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'Not Happy' with Progress of Calando Phase I Solid Tumor Rx, Arrowhead Adding Third Clinical Site

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By Doug Macron

Admitting that it is "not happy" with the progress of its subsidiary's phase I study of an siRNA-based cancer drug, Arrowhead Research said last week that it is preparing to add a third clinical site to the trial to accelerate patient enrollment.

The company added that the move will enable the unit, Calando Pharmaceuticals, to remain on track to complete the trial by the end of the year.

Arrowhead also reported its financial results for its fiscal first quarter, posting sharply increased revenues and narrowed losses courtesy of a deal for non-RNAi technology under development by another Arrowhead subsidiary.

Calando's drug CALAA-01, its sole candidate, comprises siRNAs against the M2 subunit of ribonucleotide reductase delivered via its proprietary Rondel cyclodextrin-based polymer technology. The drug became the first formulated RNAi therapeutic to enter human testing in 2008.

Since that time, however, Calando has made limited progress in the trial.

While the data are thus far promising, Arrowhead CEO Christopher Anzalone said during a conference call to discuss the firm's financial results that he is “not happy with how quickly [the study] is progressing.” He declined to say how many patients are currently enrolled in the study, but noted that “we would always like these things to move more quickly than they are, and that's the case here.”

To “maximize the rate at which we are able to treat new patients and accelerate the trial, we plan to add a third clinical site,” he said. “This process is underway, and we believe we will have [the new] site running over the next couple of months.”

He added that with complete phase I data, Calando should be in a good position to finally achieve its longstanding goal of partnering CALAA-01 with a bigger industry player.

“Partnering requirements for RNAi have changed to more closely align with how big pharma has historically evaluated other therapeutic classes,” he said during the call. “Many companies now seem more inclined to pay more for a de-risked therapeutic platform with proven clinical results than to save money by partnering or acquiring newer technology with less clinical data.

We think that every new patient we dose increases the value of this platform and decreases the potential risk to a partner,” he added.

Calando, as well as a number of other companies in the RNAi drugs space, have had their sights set on partnerships for years. But, like those other firms, it has failed to secure one. Late last year, Arrowhead conceded that it would not ink a deal before year end as big pharmas waited to see how its drug would perform in the clinic (GSN 1/6/2011).

Late week, Anzalone painted a promising picture of how CALAA-01 was performing in the clinic, noting that the drug and the Rondel platform appear to be “extraordinarily" well tolerated.

“The fact that this continues to run is somewhat reflective of the safety profile we've seen with the compound,” he said. “If we were seeing a lot of toxicities and such, this trial would have ended by now, but the fact is we're not. It's a well-tolerated drug so far … and we are looking to enroll more patients and further increase the doses to find that maximum tolerated dose.”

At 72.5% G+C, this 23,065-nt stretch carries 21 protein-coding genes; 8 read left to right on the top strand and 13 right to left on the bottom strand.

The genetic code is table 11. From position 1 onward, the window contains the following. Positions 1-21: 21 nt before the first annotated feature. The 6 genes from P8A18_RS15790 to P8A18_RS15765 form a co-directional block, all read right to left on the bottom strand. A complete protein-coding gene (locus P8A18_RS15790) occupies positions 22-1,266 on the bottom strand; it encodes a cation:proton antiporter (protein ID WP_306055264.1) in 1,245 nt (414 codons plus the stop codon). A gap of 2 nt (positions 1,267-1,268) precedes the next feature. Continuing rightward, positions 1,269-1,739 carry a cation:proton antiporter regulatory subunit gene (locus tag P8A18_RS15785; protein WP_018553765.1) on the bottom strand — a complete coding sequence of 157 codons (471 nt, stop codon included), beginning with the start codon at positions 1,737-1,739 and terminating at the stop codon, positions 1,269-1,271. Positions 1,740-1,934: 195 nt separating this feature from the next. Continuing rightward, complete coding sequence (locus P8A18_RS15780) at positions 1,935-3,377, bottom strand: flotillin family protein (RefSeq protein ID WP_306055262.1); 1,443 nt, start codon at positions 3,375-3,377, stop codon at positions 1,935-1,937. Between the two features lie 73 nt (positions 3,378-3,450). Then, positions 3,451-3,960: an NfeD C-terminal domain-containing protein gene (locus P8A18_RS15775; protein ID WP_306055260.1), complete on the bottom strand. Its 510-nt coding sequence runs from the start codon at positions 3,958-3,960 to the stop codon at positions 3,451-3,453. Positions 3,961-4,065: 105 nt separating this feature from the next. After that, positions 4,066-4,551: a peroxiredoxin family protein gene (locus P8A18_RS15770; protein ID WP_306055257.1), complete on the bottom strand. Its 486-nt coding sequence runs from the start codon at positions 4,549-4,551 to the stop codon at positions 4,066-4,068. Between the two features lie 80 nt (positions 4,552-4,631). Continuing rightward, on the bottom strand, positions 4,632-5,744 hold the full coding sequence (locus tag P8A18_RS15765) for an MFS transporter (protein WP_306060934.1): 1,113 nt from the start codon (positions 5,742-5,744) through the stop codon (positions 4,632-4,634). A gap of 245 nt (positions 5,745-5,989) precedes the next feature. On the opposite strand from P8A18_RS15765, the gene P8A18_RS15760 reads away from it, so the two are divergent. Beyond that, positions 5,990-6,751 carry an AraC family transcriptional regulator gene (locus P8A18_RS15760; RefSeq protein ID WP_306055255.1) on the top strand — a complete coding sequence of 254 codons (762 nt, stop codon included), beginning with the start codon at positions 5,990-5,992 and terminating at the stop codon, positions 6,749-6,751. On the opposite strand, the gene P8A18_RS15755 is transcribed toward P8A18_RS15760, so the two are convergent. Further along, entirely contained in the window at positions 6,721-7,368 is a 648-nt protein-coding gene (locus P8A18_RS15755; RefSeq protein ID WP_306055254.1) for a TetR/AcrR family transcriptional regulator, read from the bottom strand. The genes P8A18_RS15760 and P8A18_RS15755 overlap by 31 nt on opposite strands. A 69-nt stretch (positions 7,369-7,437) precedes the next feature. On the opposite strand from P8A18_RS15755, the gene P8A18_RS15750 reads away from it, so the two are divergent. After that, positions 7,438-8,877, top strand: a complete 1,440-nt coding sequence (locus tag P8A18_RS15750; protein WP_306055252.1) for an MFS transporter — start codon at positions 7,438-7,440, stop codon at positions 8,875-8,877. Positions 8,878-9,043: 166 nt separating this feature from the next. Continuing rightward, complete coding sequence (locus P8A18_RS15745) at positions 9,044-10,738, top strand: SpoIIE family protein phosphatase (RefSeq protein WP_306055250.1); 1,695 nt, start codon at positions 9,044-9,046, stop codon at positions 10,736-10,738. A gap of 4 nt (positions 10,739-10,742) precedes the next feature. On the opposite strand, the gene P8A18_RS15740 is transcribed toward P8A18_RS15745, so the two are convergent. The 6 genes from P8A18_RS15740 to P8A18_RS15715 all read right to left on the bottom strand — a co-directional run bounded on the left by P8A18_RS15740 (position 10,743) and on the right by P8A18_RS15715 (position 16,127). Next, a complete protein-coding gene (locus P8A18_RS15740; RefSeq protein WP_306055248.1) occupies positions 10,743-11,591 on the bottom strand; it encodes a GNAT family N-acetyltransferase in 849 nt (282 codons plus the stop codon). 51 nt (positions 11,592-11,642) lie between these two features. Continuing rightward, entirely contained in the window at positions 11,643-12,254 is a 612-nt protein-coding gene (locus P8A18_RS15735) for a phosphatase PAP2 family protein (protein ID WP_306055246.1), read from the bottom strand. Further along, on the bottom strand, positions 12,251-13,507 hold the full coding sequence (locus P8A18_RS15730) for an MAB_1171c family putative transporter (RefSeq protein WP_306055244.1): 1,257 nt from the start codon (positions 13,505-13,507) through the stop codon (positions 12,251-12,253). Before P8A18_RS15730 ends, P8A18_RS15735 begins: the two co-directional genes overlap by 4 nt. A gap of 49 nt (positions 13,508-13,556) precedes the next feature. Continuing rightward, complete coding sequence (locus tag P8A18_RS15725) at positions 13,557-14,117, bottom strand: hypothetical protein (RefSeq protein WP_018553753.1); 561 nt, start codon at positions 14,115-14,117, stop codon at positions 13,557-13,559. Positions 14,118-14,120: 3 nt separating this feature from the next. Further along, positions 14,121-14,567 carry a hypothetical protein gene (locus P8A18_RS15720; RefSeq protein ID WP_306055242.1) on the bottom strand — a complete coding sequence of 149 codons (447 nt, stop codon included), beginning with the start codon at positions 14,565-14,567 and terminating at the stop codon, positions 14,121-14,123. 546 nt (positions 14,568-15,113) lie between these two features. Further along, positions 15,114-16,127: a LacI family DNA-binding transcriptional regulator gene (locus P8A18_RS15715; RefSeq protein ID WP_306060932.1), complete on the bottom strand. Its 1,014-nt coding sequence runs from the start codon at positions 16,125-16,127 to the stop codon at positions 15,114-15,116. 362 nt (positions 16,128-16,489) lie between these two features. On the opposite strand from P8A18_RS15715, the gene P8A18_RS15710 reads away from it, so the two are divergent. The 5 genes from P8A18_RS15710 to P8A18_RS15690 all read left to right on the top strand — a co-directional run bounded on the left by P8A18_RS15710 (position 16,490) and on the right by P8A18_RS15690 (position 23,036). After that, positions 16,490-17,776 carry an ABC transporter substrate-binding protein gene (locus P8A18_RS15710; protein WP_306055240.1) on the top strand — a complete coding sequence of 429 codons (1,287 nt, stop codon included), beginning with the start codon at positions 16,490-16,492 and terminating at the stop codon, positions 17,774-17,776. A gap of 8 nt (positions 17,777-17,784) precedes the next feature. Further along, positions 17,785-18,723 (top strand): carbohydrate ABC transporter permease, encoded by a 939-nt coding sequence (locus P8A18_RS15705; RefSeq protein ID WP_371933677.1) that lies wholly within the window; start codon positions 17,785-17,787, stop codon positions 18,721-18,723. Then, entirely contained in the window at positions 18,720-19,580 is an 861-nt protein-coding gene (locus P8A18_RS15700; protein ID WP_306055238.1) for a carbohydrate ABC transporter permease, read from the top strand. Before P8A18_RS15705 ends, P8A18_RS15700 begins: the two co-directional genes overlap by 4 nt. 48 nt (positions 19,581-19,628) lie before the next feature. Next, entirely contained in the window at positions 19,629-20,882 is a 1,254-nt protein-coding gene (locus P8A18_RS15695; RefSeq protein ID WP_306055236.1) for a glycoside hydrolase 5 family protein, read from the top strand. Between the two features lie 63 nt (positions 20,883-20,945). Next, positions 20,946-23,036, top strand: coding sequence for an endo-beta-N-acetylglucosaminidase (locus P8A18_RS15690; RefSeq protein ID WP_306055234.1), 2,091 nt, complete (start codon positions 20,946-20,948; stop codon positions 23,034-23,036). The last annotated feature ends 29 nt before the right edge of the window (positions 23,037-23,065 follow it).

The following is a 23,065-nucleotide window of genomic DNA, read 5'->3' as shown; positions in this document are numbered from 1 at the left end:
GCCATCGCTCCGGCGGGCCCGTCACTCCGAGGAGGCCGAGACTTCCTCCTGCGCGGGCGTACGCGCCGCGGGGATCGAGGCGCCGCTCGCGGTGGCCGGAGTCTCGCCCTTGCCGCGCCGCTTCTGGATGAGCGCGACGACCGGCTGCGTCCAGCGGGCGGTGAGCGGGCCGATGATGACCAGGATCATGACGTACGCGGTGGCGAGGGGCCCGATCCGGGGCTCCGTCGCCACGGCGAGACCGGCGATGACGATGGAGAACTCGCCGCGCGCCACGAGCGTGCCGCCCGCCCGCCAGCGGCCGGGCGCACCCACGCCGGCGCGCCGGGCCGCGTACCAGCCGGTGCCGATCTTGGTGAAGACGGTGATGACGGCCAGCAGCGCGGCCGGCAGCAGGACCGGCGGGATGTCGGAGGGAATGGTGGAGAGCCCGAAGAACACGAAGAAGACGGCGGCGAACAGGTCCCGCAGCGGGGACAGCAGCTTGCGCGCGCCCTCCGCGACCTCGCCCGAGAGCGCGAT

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He also declined to provide any new clinical data, instead pointing to a publication last year in Nature showing that CALAA-01, when systemically delivered to patients in the ongoing phase I study, could knock down its intended target mRNA and protein inside a tumor through an RNA interference mechanism (GSN 3/25/2010).

The trial is enrolling patients with solid cancers refractory to standard-of-care therapies. They are treated with one of three doses of CALAA-01 on days 1, 3, 8, and 10 of a 21-day cycle by 30-minute intravenous infusion.

According to clinicaltrials.gov, the National Institutes of Health's clearinghouse for clinical study information, the study is being conducted at the UCLA Jonsson Comprehensive Cancer Center and South Texas Accelerated Research Therapeutics, and is expected to enroll 36 patients.

“We are diligently working to complete our phase I trial, which we believe is a clear value point,” Anzalone said. “While the RNAi landscape may have shifted, the … power of this new class of therapeutics and the great limiting factor of its adoption — effective systemic delivery — have not. Therefore, we remain extraordinarily bullish on Calando's potential value.”

Fiscal First Quarter

For the three-month period ended Dec. 31, 2010, Arrowhead's net loss declined to $1.4 million, or $0.02 per share, from $1.5 million, or $0.03 per share, in the same period a year earlier.

Operating expenses in the fiscal first quarter jumped to $6 million from $2.3 million compared with the year prior, primarily due to license fee expenses. Research and development spending surged to $3.5 million from $277,788.

Revenues in the quarter rose to $5 million from $148,000 last year and included $4.5 million from three deals signed by Samsung Electronics and Arrowhead's one-time subsidiary Unidym, a carbon nanotube maker that was recently acquired by a Korean firm called Wisepower for up to $145 million in upfront and milestone payments.

At the end of 2010, Arrowhead had approximately $5.5 million in cash. Anzalone said during the conference call that the firm currently has “sufficient resources to fund our operations for well over a year.”


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